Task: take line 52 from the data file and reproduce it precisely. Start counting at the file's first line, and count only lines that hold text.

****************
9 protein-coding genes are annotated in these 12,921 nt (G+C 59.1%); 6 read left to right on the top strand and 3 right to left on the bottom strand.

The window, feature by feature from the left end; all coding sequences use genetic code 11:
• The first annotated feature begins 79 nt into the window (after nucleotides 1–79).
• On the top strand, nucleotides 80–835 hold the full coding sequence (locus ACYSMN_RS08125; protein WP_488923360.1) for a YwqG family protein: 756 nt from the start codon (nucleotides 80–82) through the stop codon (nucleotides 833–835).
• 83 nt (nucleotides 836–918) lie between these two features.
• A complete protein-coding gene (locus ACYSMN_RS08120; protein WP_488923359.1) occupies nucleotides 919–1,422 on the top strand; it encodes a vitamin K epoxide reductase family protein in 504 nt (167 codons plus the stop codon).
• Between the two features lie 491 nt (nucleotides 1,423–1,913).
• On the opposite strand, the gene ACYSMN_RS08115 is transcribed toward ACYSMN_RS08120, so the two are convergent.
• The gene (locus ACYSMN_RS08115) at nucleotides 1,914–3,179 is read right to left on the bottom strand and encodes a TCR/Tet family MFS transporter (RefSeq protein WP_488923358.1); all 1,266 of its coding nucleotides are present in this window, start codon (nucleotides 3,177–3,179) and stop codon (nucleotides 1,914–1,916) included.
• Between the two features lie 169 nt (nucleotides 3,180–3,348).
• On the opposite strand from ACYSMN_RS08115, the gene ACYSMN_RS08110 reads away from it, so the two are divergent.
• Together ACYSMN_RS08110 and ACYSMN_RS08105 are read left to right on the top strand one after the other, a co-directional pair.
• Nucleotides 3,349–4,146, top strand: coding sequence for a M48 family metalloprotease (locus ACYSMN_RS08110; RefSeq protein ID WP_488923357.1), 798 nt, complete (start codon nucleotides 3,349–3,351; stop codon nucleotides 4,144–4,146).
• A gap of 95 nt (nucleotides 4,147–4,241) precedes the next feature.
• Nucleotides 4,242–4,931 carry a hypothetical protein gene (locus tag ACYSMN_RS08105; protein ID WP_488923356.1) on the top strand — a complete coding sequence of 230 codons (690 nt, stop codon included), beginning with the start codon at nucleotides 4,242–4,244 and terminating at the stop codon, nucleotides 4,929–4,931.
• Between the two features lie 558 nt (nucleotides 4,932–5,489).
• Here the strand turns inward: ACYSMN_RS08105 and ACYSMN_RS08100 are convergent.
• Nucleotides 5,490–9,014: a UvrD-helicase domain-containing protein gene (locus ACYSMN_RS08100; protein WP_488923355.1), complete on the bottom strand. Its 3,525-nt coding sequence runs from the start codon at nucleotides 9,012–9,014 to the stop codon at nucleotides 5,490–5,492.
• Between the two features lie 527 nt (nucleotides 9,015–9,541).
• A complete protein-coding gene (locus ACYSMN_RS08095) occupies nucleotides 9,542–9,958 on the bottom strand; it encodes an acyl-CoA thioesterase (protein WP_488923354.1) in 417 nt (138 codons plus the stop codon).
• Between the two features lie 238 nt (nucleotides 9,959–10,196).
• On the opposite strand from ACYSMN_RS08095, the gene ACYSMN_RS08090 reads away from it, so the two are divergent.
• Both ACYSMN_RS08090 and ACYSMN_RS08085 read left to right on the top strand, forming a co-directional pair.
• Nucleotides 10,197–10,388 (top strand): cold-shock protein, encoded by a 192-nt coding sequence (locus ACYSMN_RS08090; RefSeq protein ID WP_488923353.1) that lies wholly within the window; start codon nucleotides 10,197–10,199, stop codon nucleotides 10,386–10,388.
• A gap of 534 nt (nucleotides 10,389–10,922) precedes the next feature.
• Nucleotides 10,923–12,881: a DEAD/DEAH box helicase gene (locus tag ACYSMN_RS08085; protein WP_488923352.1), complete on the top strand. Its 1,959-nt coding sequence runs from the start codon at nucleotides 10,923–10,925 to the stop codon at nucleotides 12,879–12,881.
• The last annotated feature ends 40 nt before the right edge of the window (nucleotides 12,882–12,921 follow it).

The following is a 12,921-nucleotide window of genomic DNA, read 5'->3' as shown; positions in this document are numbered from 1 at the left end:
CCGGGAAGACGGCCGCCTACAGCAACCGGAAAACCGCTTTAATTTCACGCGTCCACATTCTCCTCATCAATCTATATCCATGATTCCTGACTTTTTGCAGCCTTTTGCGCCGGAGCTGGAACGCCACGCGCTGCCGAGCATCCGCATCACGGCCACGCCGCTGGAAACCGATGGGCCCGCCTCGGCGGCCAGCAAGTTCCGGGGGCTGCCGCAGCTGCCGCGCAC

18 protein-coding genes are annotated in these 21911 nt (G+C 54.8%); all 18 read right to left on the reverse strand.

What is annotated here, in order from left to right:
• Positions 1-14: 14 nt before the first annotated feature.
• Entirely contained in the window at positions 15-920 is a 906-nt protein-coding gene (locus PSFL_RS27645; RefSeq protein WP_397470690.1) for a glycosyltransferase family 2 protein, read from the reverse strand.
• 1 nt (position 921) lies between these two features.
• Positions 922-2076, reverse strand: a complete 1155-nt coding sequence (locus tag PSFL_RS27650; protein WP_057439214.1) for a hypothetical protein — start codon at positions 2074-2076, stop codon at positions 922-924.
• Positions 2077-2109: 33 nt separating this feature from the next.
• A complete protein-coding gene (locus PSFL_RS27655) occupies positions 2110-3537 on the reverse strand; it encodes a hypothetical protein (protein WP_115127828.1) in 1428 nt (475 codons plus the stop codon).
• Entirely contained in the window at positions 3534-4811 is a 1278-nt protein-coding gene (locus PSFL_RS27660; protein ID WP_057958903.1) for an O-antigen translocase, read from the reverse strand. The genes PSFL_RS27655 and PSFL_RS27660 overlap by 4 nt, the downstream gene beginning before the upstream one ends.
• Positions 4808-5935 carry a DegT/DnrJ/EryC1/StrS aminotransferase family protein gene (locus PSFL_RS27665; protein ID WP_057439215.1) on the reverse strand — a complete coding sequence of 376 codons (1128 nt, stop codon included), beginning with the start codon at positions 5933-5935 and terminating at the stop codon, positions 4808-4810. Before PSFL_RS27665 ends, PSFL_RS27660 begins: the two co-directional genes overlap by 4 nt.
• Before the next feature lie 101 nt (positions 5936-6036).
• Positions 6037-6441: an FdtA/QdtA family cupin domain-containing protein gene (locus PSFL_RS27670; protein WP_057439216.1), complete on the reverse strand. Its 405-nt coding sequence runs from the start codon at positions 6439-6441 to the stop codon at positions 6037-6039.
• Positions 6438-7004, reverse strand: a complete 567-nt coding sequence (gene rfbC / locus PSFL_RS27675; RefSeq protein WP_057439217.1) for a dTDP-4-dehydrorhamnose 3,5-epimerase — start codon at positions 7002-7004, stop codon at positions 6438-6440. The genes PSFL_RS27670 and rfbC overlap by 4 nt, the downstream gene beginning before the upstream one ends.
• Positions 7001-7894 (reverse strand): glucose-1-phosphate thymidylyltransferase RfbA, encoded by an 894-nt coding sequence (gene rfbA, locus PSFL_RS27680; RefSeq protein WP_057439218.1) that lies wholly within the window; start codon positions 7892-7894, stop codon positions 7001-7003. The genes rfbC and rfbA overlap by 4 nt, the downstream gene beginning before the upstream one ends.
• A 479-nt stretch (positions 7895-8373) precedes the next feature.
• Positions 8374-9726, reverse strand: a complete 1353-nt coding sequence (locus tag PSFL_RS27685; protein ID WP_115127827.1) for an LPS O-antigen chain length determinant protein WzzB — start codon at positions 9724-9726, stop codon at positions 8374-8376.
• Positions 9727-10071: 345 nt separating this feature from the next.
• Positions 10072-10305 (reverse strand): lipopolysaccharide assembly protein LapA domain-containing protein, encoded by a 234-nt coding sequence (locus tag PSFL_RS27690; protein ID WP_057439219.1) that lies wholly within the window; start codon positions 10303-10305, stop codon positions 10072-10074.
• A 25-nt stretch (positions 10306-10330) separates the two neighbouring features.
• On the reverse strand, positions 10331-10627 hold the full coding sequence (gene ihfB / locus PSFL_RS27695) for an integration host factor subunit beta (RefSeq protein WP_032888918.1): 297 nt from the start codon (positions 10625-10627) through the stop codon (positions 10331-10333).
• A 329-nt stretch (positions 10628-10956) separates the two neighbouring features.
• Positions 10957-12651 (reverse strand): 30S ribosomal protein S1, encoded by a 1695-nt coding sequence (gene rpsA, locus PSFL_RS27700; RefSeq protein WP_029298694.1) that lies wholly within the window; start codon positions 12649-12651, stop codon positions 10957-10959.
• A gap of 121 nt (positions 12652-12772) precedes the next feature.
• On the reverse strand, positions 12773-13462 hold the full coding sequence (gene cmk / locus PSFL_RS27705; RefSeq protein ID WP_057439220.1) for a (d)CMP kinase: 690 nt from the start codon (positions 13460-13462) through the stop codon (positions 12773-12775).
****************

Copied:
• A gap of 121 nt (positions 12652-12772) precedes the next feature.